He hauls the small measuring cup from out of Maude’s cabinet. She’s not going to be happy with this, that’s for sure. “Aw, piss on it,” he jokes to himself, taking the thing into the bathroom. By gum, it works just fine. He pees, takes down the measurement and the time, rinses the cup, puts it on the water closet and forgets about it.

To make a long story short, Maude comes home with her baking supplies and gets right into it. She has to get prepared for her “book club” discussion group tonight with little time to spare. Predictably, she spots the measuring cup in the bathroom and hauls it into the kitchen, wondering what it’s doing there in the first place. Larry’s out so she can’t ask him. Oh well, looks clean, so she pours some cream into it and proceeds with her recipes.

Three-quarters of the way through her baking, Larry walks in the door – straight to the bathroom. The measuring cup is missing and he’s got to go! He marches into the kitchen and with a single swoop, grabs the measuring cup out of the sink and returns to the toilet. Job done, he logs the data, rinses out the measuring cup and returns it to the kitchen, saying nothing.

Maude is thunderstruck. She is just in the process of dumping the first tray of cookies onto the counter. Her hands fall to her sides and the cookies slide off onto the floor. Her facial expression is one of bewilderment. Larry sees this, walks over and scoops a couple of cookies off the floor, shoving them in his mouth.

Maude begins to cry. There is no time to start over. In a rare fit of sudden rage, she grabs the cup and hurls it at Larry’s head. Luckily, her aim isn’t that good and the cup lodges in the drywall above the table. “You, you, you, - what were you using that cup for?” She instantly regrets having asked.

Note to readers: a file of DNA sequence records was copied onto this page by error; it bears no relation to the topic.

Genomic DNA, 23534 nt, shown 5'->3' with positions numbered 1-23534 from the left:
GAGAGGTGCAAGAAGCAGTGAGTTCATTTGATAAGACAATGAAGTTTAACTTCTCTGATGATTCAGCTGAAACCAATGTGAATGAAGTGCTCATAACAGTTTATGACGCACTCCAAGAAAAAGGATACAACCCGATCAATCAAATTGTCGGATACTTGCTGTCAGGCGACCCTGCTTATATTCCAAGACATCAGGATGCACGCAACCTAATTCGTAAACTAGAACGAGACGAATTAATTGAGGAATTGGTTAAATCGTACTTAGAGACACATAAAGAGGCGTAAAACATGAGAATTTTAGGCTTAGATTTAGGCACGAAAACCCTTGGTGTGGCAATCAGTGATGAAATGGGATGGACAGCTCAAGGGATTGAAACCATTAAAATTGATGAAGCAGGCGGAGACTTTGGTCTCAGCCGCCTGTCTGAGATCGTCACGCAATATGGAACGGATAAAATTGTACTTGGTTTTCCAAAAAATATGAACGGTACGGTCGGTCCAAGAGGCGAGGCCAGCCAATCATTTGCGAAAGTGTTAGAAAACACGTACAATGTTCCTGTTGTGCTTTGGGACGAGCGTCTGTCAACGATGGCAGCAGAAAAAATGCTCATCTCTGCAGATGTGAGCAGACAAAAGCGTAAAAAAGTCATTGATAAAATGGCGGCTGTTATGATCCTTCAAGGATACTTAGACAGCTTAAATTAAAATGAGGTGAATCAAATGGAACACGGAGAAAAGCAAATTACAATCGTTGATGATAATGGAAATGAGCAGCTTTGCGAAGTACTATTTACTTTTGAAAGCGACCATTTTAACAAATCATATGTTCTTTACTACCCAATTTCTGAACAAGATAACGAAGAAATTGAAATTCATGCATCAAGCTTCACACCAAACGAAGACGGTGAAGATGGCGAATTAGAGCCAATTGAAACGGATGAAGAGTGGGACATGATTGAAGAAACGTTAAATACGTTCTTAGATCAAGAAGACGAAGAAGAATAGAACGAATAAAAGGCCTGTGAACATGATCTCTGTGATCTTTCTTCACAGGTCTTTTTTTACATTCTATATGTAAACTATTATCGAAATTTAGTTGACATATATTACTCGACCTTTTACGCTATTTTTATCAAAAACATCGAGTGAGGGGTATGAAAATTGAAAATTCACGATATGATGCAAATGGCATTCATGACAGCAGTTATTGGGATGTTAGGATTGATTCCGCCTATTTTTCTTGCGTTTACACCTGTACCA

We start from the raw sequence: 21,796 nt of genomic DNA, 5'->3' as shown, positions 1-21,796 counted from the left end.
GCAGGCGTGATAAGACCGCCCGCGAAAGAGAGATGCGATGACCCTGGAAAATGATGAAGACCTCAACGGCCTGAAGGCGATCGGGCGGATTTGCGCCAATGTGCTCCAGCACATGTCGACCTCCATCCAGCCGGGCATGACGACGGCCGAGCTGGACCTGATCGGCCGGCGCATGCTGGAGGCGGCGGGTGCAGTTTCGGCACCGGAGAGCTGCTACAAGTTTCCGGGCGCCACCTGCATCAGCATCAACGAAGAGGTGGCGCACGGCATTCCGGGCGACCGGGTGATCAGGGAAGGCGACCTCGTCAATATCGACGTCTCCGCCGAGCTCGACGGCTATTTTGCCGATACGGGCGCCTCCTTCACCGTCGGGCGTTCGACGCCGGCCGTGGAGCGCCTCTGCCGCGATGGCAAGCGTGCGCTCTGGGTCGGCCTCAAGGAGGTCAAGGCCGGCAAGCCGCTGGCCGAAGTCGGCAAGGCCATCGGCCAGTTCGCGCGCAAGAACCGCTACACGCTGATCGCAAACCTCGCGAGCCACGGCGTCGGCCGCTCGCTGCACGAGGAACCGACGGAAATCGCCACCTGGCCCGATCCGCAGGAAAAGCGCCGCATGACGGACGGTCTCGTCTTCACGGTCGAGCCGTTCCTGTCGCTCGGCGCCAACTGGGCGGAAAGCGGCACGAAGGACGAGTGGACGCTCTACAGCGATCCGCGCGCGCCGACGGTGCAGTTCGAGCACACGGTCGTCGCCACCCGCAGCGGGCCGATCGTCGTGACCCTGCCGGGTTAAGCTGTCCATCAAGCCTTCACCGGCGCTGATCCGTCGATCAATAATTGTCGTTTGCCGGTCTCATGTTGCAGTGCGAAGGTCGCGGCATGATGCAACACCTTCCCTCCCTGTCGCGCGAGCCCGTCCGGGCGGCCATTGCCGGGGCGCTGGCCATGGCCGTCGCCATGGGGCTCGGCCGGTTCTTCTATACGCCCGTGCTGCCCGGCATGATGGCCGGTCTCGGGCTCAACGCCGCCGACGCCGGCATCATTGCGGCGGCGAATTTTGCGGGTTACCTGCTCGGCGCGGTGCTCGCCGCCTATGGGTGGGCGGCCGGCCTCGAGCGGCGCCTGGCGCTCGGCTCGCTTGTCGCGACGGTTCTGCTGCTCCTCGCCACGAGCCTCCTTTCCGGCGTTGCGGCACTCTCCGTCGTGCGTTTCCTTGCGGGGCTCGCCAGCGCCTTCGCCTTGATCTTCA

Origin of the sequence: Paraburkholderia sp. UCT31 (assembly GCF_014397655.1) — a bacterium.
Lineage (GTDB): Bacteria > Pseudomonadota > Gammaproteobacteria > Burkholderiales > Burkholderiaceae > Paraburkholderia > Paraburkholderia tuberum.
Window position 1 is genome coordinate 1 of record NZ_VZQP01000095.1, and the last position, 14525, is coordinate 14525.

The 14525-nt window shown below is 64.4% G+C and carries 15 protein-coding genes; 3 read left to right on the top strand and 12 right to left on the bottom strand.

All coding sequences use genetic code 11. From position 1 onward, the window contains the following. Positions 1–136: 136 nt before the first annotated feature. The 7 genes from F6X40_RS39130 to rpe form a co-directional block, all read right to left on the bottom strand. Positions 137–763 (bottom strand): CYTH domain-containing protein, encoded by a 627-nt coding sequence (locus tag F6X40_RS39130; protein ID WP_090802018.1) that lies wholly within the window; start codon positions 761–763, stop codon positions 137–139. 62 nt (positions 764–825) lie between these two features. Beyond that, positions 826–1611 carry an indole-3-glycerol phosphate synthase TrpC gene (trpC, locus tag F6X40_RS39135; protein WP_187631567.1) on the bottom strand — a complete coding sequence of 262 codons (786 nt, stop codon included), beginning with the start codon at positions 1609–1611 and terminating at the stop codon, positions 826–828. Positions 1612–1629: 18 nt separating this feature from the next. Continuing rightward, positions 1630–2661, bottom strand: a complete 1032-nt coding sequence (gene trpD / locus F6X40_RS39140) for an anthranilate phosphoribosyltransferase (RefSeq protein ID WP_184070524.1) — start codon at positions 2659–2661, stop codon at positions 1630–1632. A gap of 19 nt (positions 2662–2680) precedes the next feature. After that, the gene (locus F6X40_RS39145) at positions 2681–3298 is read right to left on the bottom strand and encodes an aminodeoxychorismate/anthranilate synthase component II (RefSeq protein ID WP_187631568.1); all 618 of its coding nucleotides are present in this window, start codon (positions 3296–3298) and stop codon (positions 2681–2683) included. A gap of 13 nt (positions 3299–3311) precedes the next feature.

“That’s my piss calibrator,” says Larry matter of factly, and walks away.

Good old Larry, never one to mince words. Well, he paid for that one. Maude phoned the bakery and Larry had to pick the order up. Cost him a hundred and twenty-four bucks. But he figured it was worth it.

Saturday, January 21, 2012

Echoes from the Past - NO RUNNING IN THE HOUSE!!!!!

It's been a while since I showed up here. In fact, it's been a while since I've written anything. I had been so busy editing The Lost Letters for publication, I more or less forgot about writing for a while. Then the business of Attawatiskap came up and I was so incensed at the bungling of the government at it's handling, I had to shoot my mouth off. So I burned up my keyboard with as scathing a critque as I could muster, put it up on Youtube and sent it to my member of parliament. It's called "Rear View Mirror" in case you want to look it up.

Well, the upshot was that while I didn't much like to broach such a serious subject without my boxing gloves on, I did miss writing my little amusing stories. They give me much more pleasure. So I did a couple of them. Here's one I'd like to share with you. I hope you enjoy.

Echoes from the Past

“NO RUNNING IN THE HOUSE!” echoed through my septuagenarian brain the other day. It was as though a voice from seventy years ago pierced right through the ages - directly at me – as though I was hearing it for the first time. I stopped dead in my tracks for a second.

Actually, I was running – in the house. Picture this: If I get up out of my chair at my computer desk, take two steps into the hallway and turn left, seven steps gets me into the kitchen. Then I do a hard left at the freezer and bolt right through the kitchen into the dining room. Passing the dining room table, I do a looping left again around the coffee table in the living room and squeeze in between the couch and the TV. The path leads directly to my desk.

My calculator tells me that if I do that one hundred times, it should amount to about a mile. HOLY CRAP! I’VE GOT A BUILT IN INDOOR TRACK – RIGHT IN MY APARTMENT! All the other old farts walk up and down the hallways, stopping to say “good morning” to their fellow hall walkers, and of course, socializing and wasting good exercising time, while I, in the privacy of my own apartment, can whiz around the house in total concentration, counting laps. Cool!